You’re hired. What’s your next move?

This is the latest installment in the Job Series by UCSC Extension Dean P.K. Agarwal (Links to previous Job Series articles are found at the end of this article)

You did it.

You’ve got a new job and congratulations are in order. Right about here, most people probably put their feet on the sofa and relax a bit. They pause to bask in the warmth of knowing they’ve secured a position. Great idea—just don’t lounge there too long.

After all the work of getting a great new job, the next steps matter. In this blog, I outline the top things you can do to position yourself for career success from the gate. 

Take the helm

My first piece of advice is to see your career as a living, breathing thing that needs tending. Be proactive about your plan. Don’t wait until you have your new security pass and onboarding materials in hand. Start thinking about your future at the new organization before your first day. 

In your first month at an organization, you’ll deepen your understanding of the business model, company culture, and the people who might help you succeed. This time will set the tone for your advancement. People will be watching you, Others won’t even know you’re there. What will you do with this opportunity? Remember, first impressions matter.

What brand image do you want to establish?

What do people remember first when they think of you? That is your brand. I’ve always strived for the brand image of a communicator and one that volunteers to take on tough assignments. What’s the tagline for your brand? Are you a great technician? A visionary leader? A problem solver? What would be your theme song for this first month on the job? Consider the qualities that set you apart and craft a concise, compelling tagline that reflects your professional identity. For example, “Be proactive. Inspire change.”

Make your game plan

The truth is that most people wait. They wait to be directed, to get the lay of the land, to learn what is expected of them. I suggest that you shape your own future. Don’t be a wallflower. Make a game plan. 

Soon after you’re hired, reach out to your boss and tell them you want to hit the ground running. Here are some ideas:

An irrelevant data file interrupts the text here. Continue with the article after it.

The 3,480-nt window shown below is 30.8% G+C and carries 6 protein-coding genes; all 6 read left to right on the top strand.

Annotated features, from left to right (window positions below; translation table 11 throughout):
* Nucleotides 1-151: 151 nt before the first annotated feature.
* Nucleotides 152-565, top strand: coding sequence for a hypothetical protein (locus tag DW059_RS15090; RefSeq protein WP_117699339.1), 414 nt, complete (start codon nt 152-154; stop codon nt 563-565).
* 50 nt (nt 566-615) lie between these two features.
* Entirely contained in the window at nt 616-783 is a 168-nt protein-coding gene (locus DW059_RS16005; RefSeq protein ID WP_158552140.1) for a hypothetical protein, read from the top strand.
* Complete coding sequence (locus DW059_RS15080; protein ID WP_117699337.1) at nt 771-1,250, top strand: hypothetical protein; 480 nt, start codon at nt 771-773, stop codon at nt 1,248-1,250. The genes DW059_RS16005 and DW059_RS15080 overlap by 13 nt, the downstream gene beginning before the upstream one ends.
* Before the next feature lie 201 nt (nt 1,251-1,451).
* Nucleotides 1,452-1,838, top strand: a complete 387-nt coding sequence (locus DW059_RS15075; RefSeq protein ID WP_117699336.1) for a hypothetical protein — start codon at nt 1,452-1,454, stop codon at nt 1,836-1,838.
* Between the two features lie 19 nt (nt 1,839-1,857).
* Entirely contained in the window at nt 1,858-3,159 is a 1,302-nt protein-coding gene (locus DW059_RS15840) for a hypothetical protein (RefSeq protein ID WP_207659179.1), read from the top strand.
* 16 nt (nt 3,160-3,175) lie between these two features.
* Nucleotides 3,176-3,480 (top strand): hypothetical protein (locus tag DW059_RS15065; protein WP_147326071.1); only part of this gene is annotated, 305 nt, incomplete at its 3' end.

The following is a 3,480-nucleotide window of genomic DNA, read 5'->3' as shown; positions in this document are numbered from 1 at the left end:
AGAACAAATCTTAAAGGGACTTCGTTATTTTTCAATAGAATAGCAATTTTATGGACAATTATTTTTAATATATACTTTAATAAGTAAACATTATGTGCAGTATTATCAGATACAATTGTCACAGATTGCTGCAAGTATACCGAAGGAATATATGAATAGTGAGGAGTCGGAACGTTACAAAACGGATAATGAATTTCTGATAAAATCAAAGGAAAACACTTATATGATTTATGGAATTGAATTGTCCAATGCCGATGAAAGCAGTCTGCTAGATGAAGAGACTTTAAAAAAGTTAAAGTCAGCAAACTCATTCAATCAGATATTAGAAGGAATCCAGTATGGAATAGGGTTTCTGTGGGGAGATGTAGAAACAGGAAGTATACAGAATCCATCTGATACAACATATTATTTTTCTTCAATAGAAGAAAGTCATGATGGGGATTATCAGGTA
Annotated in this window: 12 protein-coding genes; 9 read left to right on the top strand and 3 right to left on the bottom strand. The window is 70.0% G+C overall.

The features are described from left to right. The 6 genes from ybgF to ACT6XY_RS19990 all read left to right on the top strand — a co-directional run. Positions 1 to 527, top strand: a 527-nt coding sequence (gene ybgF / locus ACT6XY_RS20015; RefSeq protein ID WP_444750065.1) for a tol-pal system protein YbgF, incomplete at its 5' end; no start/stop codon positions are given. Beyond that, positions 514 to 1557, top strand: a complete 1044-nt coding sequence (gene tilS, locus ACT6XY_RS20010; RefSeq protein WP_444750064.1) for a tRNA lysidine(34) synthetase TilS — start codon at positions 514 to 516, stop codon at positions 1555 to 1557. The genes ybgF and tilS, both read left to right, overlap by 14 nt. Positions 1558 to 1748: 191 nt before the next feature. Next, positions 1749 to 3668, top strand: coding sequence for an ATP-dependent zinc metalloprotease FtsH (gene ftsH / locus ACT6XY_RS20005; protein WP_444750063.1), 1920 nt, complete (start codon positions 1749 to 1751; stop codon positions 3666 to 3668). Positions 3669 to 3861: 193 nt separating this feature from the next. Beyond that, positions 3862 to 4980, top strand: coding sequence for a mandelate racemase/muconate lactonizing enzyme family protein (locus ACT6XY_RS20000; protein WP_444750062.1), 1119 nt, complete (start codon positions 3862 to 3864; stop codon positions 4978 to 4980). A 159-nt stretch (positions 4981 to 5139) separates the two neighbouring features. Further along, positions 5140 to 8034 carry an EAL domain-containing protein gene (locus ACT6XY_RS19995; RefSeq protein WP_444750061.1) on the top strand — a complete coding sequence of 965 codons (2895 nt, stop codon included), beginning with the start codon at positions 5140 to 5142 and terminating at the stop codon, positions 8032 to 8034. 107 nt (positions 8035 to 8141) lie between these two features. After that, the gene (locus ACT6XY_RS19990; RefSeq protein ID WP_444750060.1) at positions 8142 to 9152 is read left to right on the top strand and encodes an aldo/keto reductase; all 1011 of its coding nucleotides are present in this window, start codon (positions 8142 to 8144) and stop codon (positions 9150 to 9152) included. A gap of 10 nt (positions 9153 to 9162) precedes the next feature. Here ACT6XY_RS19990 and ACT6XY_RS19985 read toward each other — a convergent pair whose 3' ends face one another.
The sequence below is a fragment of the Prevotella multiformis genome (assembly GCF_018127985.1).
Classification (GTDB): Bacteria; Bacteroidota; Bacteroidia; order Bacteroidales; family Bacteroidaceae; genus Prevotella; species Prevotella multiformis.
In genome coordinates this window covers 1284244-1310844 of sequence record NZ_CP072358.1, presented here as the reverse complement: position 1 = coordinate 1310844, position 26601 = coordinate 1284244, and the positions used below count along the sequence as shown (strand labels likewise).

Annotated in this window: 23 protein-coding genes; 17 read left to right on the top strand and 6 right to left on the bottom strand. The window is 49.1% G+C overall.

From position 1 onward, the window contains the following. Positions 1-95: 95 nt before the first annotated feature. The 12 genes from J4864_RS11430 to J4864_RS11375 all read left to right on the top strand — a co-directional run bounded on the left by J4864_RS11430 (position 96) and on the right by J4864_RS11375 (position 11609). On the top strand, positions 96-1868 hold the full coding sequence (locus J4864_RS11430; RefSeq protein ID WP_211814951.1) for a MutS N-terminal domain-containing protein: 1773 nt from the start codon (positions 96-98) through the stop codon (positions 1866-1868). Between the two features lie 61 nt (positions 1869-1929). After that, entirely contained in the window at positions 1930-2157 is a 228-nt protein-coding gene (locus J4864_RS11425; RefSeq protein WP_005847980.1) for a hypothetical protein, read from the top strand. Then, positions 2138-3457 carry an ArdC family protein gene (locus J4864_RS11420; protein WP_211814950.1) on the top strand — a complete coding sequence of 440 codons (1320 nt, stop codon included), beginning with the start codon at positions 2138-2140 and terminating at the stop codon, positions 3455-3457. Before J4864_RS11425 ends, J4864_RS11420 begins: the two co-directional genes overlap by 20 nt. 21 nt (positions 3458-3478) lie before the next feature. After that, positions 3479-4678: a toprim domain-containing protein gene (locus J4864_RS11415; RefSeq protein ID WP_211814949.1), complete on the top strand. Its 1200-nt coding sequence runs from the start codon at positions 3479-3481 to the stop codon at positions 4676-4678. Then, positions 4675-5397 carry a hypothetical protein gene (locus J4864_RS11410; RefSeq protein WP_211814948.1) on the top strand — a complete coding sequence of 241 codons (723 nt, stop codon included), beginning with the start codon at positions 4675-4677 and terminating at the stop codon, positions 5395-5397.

• See if you can get a list of pending projects. 
  • Talk with your predecessor. 
  • Meet up with members of the team for coffee. 
  • Take notes for yourself and see where your goals align with those of others. 
  • How about having a written plan for week one?
  • Have a one- to two-minute speech to introduce yourself. This is a very important step. It’s not a summary of your resume but a way to launch your brand at this new organization.

Stepping up for new projects

In my professional career, I’ve found that one way to gain success is to step up for assignments that others might not want. You can create jobs for yourself that others haven’t thought of, fill a need others aren’t paying attention to. It can be as simple as summarizing the notes for a meeting or offering to present on a new topic. Just volunteer to do stuff. You’ll be graduating to juicy assignments before you know it and will be seen as a leader by all.

Take charge of your work relationships

Successful people have a personal recipe for success. They take charge of the relationships in their lives. They have an effective style of communication, and they are paying attention to others. Small gestures of appreciation go a long way in fostering a positive work culture and is a wonderful way to solidify trust and allies in an organization.

Continuously adapt and refine

Once you’ve settled in, you can create a one-month plan with get feedback from your boss. Regularly review your progress and adjust your strategies as needed. After a couple of months, you’ll feel more settled and can present a six-month plan. I always reference my supervisor’s goals and the goals of the department in my plans. It’s important to be in alignment with a larger purpose, to show how they link to the greater goals of the organization. This plan showcases your growth mindset, team attitude, and focus. Revisit it each month with your supervisor and refine it. This process will help you find satisfaction in the job and manage the relationship with your boss.

The wonderful news about getting a new job is you can start brand new, put your best foot forward and emphasize your strengths. With all that you’ve learned until now, you can have fun!

Catch up on the rest of the Job Series

  1. Laid off. Crisis or Opportunity? 
  2. Job Transition: Make Your Own Luck 
  3. Getting Your Foot in the Door
  4. Ready for the 10-minute phone interview? 
  5. Acing the Final Interview

Coming up next in the Job Series blog

All of our jobs will be impacted by AI. This is yet another great opportunity that lies ahead. How will this new job change because of AI?  Are you skilled in the latest AI tools you’ll need to stand out on this new frontier? I look forward to tackling these issues in my next post.

— PK

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